Ranitidine-containing medicinal products

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  • CHMP opinion
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Opinion provided by Committee for Medicinal Products for Human Use


EMA confirms recommendation to suspend all ranitidine medicines in the EU

EMA’s human medicines committee (CHMP) has confirmed its recommendation to suspend all ranitidine medicines in the EU due to the presence of low levels of an impurity called N-nitrosodimethylamine (NDMA). This follows a re-examination of CHMP’s April 2020 opinion, which was requested by one of the companies marketing ranitidine medicines.

NDMA is classified as a probable human carcinogen (a substance that could cause cancer) based on animal studies. It is present in some foods and water supplies and is not expected to cause harm when ingested at very low levels.

Available safety data do not show that ranitidine increases the risk of cancer, and any possible risk is likely to be very low. However, NDMA has been found in several ranitidine medicines above levels considered acceptable, and there are unresolved questions about the source of this impurity.

There is some evidence that NDMA may form from the degradation of ranitidine itself with increasing levels seen over its shelf life. It is not clear if NDMA can also be formed from ranitidine inside the body. Some studies suggest that it can, while others do not. Given the uncertainties, the CHMP has recommended in April 2020 a precautionary suspension of these medicines in the EU.

Ranitidine medicines are used for reducing stomach acid in patients with conditions such as heartburn and stomach ulcers. Alternatives are available and patients should contact their healthcare professionals for advice about which medicine to take.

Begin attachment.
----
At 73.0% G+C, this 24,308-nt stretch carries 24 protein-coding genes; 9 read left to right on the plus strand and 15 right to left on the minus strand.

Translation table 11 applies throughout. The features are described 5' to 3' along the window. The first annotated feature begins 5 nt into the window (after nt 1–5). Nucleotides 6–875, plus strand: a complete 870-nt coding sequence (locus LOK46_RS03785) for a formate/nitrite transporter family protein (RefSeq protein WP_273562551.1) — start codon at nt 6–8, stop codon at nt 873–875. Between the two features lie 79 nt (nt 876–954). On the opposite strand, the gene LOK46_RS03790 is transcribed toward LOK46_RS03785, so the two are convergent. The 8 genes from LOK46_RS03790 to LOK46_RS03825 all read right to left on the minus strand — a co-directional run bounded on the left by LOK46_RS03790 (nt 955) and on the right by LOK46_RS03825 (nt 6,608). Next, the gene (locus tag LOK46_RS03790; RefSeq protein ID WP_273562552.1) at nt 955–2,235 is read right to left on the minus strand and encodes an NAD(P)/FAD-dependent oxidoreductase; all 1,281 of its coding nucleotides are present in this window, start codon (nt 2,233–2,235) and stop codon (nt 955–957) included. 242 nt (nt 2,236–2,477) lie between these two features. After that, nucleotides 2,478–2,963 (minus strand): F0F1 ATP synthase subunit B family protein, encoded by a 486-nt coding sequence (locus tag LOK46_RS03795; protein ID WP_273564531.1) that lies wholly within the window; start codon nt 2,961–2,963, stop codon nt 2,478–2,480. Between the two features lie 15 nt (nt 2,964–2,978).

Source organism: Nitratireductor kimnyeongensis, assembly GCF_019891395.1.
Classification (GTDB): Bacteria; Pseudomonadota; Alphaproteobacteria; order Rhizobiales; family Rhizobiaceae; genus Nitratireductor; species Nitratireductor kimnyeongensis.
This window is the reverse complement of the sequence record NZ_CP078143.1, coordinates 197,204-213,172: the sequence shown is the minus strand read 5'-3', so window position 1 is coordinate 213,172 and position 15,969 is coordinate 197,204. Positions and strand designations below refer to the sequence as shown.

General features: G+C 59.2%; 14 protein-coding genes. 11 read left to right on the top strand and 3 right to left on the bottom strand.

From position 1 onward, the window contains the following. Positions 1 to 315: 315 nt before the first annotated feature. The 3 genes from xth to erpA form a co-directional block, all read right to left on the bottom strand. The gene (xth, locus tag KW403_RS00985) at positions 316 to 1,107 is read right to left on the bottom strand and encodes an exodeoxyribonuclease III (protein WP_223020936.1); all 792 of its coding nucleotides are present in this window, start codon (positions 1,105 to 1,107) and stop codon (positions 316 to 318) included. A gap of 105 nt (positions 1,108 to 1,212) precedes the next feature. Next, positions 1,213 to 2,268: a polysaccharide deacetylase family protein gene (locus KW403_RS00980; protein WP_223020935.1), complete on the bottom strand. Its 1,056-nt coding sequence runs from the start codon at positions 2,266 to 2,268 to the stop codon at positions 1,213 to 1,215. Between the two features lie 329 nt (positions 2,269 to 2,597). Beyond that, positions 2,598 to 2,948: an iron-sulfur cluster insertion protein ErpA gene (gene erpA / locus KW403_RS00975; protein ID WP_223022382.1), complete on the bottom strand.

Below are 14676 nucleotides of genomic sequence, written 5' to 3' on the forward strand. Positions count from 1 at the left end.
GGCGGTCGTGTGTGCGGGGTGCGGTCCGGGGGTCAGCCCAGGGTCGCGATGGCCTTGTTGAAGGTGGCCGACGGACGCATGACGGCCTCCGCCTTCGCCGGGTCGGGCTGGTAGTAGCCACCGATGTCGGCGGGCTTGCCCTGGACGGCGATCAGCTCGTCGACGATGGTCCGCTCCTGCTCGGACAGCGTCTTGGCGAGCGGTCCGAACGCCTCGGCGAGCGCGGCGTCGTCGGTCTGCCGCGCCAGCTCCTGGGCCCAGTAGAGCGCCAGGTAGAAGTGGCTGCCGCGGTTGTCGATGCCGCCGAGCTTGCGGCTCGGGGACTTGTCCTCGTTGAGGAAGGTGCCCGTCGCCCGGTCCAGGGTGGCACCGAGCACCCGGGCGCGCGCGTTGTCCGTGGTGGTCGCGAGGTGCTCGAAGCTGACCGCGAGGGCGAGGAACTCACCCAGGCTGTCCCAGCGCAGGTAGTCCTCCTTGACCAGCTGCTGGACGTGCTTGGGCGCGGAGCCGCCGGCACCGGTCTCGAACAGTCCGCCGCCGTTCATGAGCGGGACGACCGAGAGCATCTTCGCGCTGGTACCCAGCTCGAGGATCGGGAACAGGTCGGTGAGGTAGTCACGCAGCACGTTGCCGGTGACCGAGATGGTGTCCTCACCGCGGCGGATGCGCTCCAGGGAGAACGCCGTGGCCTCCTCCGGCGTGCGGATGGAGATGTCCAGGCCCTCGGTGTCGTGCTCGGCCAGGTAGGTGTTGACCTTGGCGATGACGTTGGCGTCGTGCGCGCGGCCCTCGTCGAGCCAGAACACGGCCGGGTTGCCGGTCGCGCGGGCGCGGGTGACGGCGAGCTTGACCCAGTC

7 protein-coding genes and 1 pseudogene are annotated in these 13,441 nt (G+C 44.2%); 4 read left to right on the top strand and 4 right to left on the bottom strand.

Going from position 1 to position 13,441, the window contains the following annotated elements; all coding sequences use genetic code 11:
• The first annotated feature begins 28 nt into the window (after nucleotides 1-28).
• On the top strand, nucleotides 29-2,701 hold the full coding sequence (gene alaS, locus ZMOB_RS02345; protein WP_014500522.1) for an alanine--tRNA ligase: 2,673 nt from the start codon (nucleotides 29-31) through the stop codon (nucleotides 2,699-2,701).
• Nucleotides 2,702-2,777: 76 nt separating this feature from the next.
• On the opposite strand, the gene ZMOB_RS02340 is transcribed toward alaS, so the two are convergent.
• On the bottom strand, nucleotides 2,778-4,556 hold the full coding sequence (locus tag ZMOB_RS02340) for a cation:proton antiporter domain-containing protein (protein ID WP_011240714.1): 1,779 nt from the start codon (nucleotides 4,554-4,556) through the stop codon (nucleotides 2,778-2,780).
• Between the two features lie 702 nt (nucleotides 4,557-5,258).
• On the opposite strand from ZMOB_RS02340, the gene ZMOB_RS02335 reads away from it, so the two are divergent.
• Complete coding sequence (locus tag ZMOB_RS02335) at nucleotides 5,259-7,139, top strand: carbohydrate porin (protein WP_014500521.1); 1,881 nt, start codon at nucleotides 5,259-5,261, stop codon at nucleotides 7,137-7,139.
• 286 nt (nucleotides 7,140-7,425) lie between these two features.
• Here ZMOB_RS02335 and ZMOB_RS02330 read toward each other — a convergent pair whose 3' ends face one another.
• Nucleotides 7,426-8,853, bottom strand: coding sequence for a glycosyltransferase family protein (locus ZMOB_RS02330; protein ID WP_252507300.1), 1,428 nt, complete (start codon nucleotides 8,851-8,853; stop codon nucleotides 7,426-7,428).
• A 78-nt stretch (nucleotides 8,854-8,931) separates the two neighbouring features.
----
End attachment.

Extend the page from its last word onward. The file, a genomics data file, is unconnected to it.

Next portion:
Following the re-examination, the CHMP has maintained the conditions for lifting the suspension of the medicines, including requirements for companies to provide more data on the possible formation of NDMA from ranitidine inside the body. The formation of NDMA in the body is expected to be very low following a single low dose of ranitidine given by injection or infusion (drip). Therefore, the CHMP slightly amended the conditions for lifting the suspension for those ranitidine medicines that are given by injection or infusion as a single, low dose.

Many ranitidine medicines have not been available in the EU for several months. This is because national authorities have recalled them as a precaution while the EMA review was ongoing.

Since 2018 NDMA and similar compounds known as nitrosamines have been detected in several medicines. EU regulators have acted to identify possible sources of the impurities and set strict requirements for manufacturers.

EMA will continue working with national authorities, EDQM1 the European Commission and international partners to make sure effective measures are taken to prevent the presence of these impurities in medicines.

1The European Directorate for the Quality of Medicines & HealthCare  

Key facts

Approved name
Ranitidine-containing medicinal products
International non-proprietary name (INN) or common name


Reference number
Article 31 referrals

This type of referral is triggered when the interest of the Union is involved, following concerns relating to the quality, safety or efficacy of a medicine or a class of medicines.

Opinion provided by Committee for Medicinal Products for Human Use
Opinion date

All documents

Document description

  • Questions and answers (Q&A) - easy-to-understand summary of key issues and Committee conclusions
  • Summary of Opinion - contains the CHMP opinion of the referred medicine(s)
  • List of the medicines affected by the referral (Annex I)
  • Scientific conclusions of the Committee (Annex II)

The following two documents are sometimes available:


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